Here’s part two of my interview with Kim Brittingham, author of Read My Hips: How I Learned to Love My Body, Ditch Dieting and Live Large.
In her memoir, Kim writes eloquently about her desire for thinness, the many years she spent dieting and hating her body and how she finally found self-acceptance and self-love.
I can’t say enough great things about this book: It not only has a powerful and meaningful message, but each page is beautifully written and essentially reveals her heart.
Be sure to stop by Kim’s website to learn more about her book and other fantastic writing.
And check out part one of our interview. Don’t forget that I’m giving away one copy of Read My Hips. All you have to do is comment on yesterday’s post! (Of course, feel free to comment on this post, too, but I’ll pick a winner from that one. 🙂 )
Q: The last section of your book is called “living large.” What does this phrase mean to you?
A: To me, living large means relishing life, moving in the direction of your dreams, and acting from a place of love as often as possible.
Q: You talk about several instances when people were incredibly cruel to you because of your weight. (I was furious reading how disgusting they acted!!!) You have such a great take on it. Can you talk about how you deal with mean comments?
A: When someone makes a cruel comment, in that moment, their goal is to bring something dark into the world. Their aim is to create a negative emotion in another human being. And I think that sucks.
So at some point in my life, I had to ask myself – why am I bothering to be hurt by the words of such empty, ignorant people? I certainly couldn’t respect or admire anyone who is so purposely hurtful, so why would their opinion mean so much to me?
Besides, we’re talking about my life, here. There are so many things I want to see, do, and learn. I just don’t feel like wasting a minute of my precious time feeling bad over something a complete moron said about me. What a waste!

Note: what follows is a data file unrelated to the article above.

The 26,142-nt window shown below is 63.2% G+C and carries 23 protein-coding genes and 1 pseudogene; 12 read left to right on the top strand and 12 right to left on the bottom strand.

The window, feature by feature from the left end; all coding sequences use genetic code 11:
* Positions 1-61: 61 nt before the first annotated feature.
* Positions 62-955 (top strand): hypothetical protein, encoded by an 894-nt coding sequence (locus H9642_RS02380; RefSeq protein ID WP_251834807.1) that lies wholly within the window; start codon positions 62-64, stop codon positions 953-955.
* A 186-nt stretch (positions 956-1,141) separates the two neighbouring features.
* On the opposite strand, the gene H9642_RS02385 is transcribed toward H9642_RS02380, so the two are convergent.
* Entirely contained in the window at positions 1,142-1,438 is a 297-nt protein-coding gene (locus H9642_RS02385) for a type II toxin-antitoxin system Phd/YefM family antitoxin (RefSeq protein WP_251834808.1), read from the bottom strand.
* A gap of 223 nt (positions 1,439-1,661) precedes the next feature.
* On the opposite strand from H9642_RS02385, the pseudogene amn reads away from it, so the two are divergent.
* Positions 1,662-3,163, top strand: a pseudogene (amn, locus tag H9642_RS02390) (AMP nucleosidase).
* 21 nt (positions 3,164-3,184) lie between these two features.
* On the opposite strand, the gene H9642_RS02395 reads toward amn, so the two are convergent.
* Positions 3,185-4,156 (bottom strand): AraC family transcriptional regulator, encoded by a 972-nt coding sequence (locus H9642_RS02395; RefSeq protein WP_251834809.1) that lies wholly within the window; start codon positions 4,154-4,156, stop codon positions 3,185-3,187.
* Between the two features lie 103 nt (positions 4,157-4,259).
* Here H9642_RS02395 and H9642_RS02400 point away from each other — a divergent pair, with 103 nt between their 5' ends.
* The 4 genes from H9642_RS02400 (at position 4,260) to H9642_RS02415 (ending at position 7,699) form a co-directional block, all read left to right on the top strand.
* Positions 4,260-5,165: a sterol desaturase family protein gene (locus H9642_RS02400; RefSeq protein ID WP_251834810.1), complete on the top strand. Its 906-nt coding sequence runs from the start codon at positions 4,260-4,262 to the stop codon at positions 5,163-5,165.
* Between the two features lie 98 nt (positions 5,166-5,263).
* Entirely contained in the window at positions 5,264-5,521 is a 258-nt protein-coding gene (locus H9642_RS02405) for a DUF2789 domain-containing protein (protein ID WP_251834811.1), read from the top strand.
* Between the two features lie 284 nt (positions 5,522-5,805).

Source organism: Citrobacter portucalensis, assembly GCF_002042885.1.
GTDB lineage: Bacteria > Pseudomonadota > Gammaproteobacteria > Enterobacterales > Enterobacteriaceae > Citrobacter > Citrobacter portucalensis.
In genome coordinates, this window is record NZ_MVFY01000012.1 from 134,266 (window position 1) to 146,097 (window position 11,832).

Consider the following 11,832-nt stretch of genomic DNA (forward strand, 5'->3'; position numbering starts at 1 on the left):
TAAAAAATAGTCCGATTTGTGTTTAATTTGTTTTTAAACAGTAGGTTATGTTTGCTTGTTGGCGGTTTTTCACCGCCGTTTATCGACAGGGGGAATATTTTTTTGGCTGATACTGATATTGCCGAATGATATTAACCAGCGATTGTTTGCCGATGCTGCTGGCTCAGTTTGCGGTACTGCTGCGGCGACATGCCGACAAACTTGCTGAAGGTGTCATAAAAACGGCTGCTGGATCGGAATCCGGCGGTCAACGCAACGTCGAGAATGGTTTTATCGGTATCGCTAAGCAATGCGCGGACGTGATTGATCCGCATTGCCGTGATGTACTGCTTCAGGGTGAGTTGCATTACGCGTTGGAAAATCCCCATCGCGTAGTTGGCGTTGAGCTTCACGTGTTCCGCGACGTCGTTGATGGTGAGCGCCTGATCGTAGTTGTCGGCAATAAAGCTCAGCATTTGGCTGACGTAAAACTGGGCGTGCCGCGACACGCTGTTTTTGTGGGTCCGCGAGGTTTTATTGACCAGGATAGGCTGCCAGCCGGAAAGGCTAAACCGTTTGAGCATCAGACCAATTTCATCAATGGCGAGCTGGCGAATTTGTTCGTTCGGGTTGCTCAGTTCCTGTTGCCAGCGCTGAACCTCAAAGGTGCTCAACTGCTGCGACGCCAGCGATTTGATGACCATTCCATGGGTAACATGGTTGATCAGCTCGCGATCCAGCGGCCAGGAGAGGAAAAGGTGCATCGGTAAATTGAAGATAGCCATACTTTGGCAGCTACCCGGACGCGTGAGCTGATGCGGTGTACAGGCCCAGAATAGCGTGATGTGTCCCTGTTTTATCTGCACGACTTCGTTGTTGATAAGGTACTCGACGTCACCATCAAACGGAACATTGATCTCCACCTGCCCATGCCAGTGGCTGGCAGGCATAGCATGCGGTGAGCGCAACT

Q: What are some of your favorite body image tips?
A: There was a chapter in Read My Hips in which I wrote about learning to see my body differently. I wrote about cellulite as…I think I said it was “a dappling of fairy fingerprints across my skin.”
I also noticed that the ocean, when it recedes across wet sand, sometimes leaves patterns behind, and tiny craters where the bubbles in the sea foam popped. That reminds me of cellulite. When it’s wet sand, it’s beautiful and fascinating. When the same pattern is etched into the skin on the backs of our thighs, we talk like it’s the most offensive thing our eyes have ever seen.
Why? Who made that rule? Who decided? And why do they get to be right? So one of my favorite body image tips is to practice seeing your body differently. Start questioning why things “should” be one way and not another.
Q: Would message would you like readers to take away from your book?
A: I hope they’ll understand that hatred is never the right choice, and I hope they’ll reject anything that encourages them to hate – whether it’s hating their own body, or the bodies of others.
There’s so much messaging out there that aims to shame women for their bodies, and make them feel hatred for themselves and their parts. No matter what, your body does not deserve to be hated.
Q: What do you think are the most egregious myths about shape, size or weight?
A: The one that really bothers me, because it’s hurting so many people, is the myth that thin people never eat poorly, and never overeat. Likewise, the myth that thin people get a lot of exercise, and that fat people never do.
Michelle Obama’s “Let’s Move!” campaign really irritates me because it frames itself as a fight against childhood obesity. It assumes that all fat children are sedentary, and chooses to pretend that thin sedentary children don’t exist. It’s such an injustice, to everyone.
Q: Anything else you’d like Weightless readers to know about your book, ditching dieting, loving yourself or a related topic?
A: I’d like Weightless readers to know that Read My Hips is not a book exclusively for fat people. It’s a collection of stories that will feel familiar to almost any female raised in this country in the past forty-odd years.
Fat – avoiding it, losing it, monitoring it – is a national obsession. We allow it to come between us and our true health and happiness. How many times a day does the phrase “weight loss” or “shed pounds” enter your brain, either through an advertisement, a magazine cover, or ordinary conversation?
For as big a piece of life as “weight loss” occupies, you owe it to yourself to read this one book – Read My Hips – to bring some balance to the way you experience the great weight issue. Your life is worth it.
Thanks so much, Kim, for speaking with me and for writing such an important book!